Sierra Leone is a land full of natural resources, rich historical backgrounds, panoramic tourist sites, amazing foods, and many cultural diversities, making it one of West Africa’s most seductive destinations.
Vickie Remoe is a writer and TV producer on a mission to tell stories about Sierra Leone that are the real story, beyond war, ebola, and poverty.
Remoe is the host of the Vickie Remoe Show, a travel and business series that airs on a local TV. About a decade ago, she moved back to Sierra Leone after a decade in the US with the aim of telling Sierra Leonean and African stories with a new lens.
Africanews: How would you characterize the current narrative on Sierra Leone?
Vickie: Sierra Leone’s current narrative as in the one that is told often in the international community or even sometimes the ones we tell ourselves, they are full of negativity. They are stories that are either about ebola, the civil war, blood diamonds, stories about the mudslide, stories about poverty, etc.
Sometimes you’ll read a story about Sierra Leone or watch a story about Sierra Leone that may be about technology, but within the story, they’ll make sure they talk about the war; but when you read or watch the story and you’re thinking “Ah…what does this have to do with the civil war?” this story is about technology why do you have to mention civil war? It is as though, people feel like the only way to tell a story about Sierra Leone, the only lens through which they can tell a story about a place like Sierra Leone is to focus on poverty and the war. However, there’s no country in the world whose narrative is one dimensional.
Africanews: What are the impacts of this storytelling on Sierra Leone and West Africa?
Vickie : If you keep telling negative stories about West Africa that paint a place of poverty in which things don’t grow, people don’t grow, there’s no peace or security an absence of innovation, an absence of intelligence; it’s just like these people grow aid-dependence and just waiting for other people to come and save them, stricken by poverty, stricken by Ebola, stricken by civil war, blood diamonds and child soldiers, you start to believe if you are here locally and you are a Sierra Leonean, that this is not a place of possibility, this is not a land of milk and honey, this not a place where you can actualize your dreams; that is why you find a lot of young people in Sierra Leone, they want to leave Sierra Leone, they don’t think that there’s anything here for them.
Nobody wants to start a business or invest in a country that when you Google it, foreign governments are telling their nationals “Oh…! be careful, don’t go here, this must happen etc..” But the funny thing is that Sierra Leone is actually one of the safest places to live in the world- our crime rates are really low, it is full of history, it’s full of culture; our food is amazing and we have a very welcoming environment.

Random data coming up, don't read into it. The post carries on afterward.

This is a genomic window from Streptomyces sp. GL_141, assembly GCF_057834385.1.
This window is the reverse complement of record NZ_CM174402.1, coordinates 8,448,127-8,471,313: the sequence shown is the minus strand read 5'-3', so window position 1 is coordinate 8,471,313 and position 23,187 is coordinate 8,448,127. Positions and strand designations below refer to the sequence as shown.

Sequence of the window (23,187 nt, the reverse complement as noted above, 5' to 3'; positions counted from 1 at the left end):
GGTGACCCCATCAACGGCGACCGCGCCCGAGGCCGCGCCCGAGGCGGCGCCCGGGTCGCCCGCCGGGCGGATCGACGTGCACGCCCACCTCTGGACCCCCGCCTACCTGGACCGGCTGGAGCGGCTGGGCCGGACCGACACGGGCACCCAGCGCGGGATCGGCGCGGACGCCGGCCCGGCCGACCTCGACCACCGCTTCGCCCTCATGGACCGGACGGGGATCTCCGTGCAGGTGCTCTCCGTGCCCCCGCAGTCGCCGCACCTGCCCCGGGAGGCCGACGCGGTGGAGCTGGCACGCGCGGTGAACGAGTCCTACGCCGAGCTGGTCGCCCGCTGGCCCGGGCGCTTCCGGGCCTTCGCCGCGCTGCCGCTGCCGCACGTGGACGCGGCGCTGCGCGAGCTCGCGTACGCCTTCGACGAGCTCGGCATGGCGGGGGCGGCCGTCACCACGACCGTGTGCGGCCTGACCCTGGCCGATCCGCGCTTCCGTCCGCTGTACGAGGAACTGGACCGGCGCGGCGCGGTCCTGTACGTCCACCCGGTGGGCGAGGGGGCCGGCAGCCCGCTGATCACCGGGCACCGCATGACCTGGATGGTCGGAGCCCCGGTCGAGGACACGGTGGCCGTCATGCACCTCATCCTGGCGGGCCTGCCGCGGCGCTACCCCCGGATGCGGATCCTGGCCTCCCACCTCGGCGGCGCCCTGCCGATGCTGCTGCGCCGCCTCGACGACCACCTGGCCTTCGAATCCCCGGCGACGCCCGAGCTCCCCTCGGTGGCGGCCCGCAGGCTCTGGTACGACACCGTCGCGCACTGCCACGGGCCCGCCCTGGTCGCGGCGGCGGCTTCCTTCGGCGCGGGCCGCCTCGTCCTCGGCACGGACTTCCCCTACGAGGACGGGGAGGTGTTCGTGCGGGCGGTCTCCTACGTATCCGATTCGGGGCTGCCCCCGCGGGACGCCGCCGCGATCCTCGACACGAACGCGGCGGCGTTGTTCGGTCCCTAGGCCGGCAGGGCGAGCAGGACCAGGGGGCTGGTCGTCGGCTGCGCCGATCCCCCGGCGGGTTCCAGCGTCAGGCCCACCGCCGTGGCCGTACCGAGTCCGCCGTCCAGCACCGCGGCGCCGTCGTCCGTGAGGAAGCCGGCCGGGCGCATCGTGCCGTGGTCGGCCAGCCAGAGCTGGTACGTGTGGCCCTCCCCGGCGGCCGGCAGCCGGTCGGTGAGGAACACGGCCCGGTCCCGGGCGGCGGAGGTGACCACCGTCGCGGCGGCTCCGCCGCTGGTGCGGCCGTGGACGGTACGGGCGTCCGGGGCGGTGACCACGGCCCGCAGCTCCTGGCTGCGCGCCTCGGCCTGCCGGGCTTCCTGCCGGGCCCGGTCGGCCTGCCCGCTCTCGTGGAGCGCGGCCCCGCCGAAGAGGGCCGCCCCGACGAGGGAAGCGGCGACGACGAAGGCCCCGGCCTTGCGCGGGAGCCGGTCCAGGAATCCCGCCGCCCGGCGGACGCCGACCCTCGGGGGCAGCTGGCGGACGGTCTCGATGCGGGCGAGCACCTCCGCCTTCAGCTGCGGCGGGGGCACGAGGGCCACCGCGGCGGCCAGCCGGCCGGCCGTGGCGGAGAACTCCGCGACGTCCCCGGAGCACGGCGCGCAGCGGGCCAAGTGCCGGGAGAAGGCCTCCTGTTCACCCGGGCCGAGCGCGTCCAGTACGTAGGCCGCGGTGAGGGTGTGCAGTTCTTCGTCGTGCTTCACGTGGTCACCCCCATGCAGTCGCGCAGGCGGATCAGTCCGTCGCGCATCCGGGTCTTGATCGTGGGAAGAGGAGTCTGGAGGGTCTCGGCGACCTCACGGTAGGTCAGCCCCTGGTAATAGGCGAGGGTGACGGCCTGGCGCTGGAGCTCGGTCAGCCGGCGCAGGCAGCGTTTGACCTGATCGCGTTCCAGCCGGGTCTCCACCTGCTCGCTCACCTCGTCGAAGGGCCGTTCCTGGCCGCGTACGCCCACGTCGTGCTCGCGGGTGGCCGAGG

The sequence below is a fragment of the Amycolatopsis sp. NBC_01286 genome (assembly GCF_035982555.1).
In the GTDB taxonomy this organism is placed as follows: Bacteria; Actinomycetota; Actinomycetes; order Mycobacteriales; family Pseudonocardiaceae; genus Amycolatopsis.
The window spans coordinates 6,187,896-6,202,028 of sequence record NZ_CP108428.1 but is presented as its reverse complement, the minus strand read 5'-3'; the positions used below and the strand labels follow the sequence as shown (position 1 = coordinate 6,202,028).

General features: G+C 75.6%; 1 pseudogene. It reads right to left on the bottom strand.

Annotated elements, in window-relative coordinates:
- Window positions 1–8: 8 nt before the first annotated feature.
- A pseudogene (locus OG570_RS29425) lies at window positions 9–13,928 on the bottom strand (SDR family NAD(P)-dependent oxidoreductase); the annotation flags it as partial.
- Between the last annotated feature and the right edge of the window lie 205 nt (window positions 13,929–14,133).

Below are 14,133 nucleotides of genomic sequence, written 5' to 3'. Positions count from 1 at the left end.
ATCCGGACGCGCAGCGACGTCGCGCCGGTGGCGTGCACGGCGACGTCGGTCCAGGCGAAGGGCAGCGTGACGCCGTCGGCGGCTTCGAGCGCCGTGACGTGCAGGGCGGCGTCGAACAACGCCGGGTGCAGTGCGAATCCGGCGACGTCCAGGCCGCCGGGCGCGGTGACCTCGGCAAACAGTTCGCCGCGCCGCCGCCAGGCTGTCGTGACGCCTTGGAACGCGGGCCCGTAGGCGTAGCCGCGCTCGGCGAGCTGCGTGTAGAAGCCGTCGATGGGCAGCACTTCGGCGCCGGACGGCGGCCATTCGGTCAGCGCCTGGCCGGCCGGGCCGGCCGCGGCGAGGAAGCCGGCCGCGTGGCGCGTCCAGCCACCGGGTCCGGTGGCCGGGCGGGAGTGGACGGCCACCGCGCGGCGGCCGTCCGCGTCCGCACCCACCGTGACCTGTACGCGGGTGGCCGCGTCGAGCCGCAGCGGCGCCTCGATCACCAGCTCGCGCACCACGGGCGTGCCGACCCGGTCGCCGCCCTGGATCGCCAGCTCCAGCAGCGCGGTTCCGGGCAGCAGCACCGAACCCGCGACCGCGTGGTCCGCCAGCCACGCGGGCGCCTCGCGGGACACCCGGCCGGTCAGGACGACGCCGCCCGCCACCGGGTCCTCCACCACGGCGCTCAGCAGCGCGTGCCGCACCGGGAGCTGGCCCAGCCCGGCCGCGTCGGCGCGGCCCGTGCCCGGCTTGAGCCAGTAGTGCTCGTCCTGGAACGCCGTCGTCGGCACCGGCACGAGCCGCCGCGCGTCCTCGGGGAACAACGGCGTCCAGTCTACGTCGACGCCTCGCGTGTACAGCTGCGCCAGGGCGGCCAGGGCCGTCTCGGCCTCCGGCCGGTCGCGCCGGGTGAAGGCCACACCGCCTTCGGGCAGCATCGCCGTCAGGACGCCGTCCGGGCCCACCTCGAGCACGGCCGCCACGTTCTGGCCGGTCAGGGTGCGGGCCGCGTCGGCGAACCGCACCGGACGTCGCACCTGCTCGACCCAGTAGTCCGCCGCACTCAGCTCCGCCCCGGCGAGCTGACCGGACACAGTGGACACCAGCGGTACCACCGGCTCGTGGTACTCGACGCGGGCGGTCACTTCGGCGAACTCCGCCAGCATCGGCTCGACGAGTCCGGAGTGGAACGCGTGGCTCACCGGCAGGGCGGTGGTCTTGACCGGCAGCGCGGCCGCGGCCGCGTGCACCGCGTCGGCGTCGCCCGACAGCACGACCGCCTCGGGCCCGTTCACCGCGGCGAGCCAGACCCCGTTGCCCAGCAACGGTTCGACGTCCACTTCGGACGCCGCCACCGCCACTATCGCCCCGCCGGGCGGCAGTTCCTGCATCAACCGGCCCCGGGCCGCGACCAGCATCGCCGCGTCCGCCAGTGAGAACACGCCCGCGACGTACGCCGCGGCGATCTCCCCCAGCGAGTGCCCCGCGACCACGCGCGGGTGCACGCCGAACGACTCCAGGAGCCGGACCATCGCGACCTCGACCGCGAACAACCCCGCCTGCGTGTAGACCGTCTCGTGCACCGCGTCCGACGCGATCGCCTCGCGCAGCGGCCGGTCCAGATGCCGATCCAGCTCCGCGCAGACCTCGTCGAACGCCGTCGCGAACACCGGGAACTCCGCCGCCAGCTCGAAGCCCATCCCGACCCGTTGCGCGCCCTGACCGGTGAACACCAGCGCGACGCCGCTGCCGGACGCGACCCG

Africanews: You are a the host of a TV show called the Vickie Remoe show, tell us why you thought of this initiative.
Vickie: Before I moved to Sierra Leone when I was in the diaspora growing up in the US, I will see the same news about Sierra Leone and I always felt like well, “yeah it’s bad, but it’s not that bad” or “yeah it’s bad but that’s not the entire picture.”
So when I moved back to Sierra Leone, I started the ‘Vickie Remoe Show’ as a way to tell stories about Sierra Leoneans to Sierra Leoneans. So my show focuses on travel and business but especially local content, and what do we say about local content? we mean things that are being made here by local people and in this season, we also covered Liberia as well. You know, Sierra Leone and Libera tend to have this shared history and these shared negative stories out there that also need to be dispelled.
Ultimately with the show, my goal is to tell stories that are more nuanced, that are whole and that restore the dignity and the vibrance of living in Sierra Leone, living in Liberia and living in West Africa.
We are not about all about civil war and Ebola, that’s just one small part of our history; there’s so much more here by way of Art and culture, by way of business landscape, music, entertainment and those are the stories I’m seeking to tell.
Africa News: Why would you pick an area not so popular with youths?
Vickie: I started this program ten years ago. When I first started I didn’t have any experience, I’ ve never done it before, I didn’t have all the resources; but I felt like it was something that needed to be done, so even though there weren’t other people doing it ; like I’m the first woman to independently produce a TV show in Sierra Leone in the post war era, at least as far as I know; that means I didn’t go and get equipment from a TV station, no TV station gae me money, nobody produced it for me.
So in a way, I am a pioneer and I am a trailblazer; and now when I look back, it’s funny because I know people who went into journalism because they were looking up to me when I started ten years ago, who are now anchors at local TV stations and local radio stations and I’m like Oh…I actually paved the way for young people to see story telling as an avenue through which they could live their wildest dreams and explore themselves and explore their communities.
So, yes it’s not the kind of thing that everybody can do locally and even anywhere.
Producing content for broadcast requires a lot of time and a lot of resources; but somebody has to do it and sometimes you don’t have everything you need as I didn’t have everything I needed as in the skills, the equipment and everything, but you have to start somewhere.
Africanews, Correspondent Sierra Leone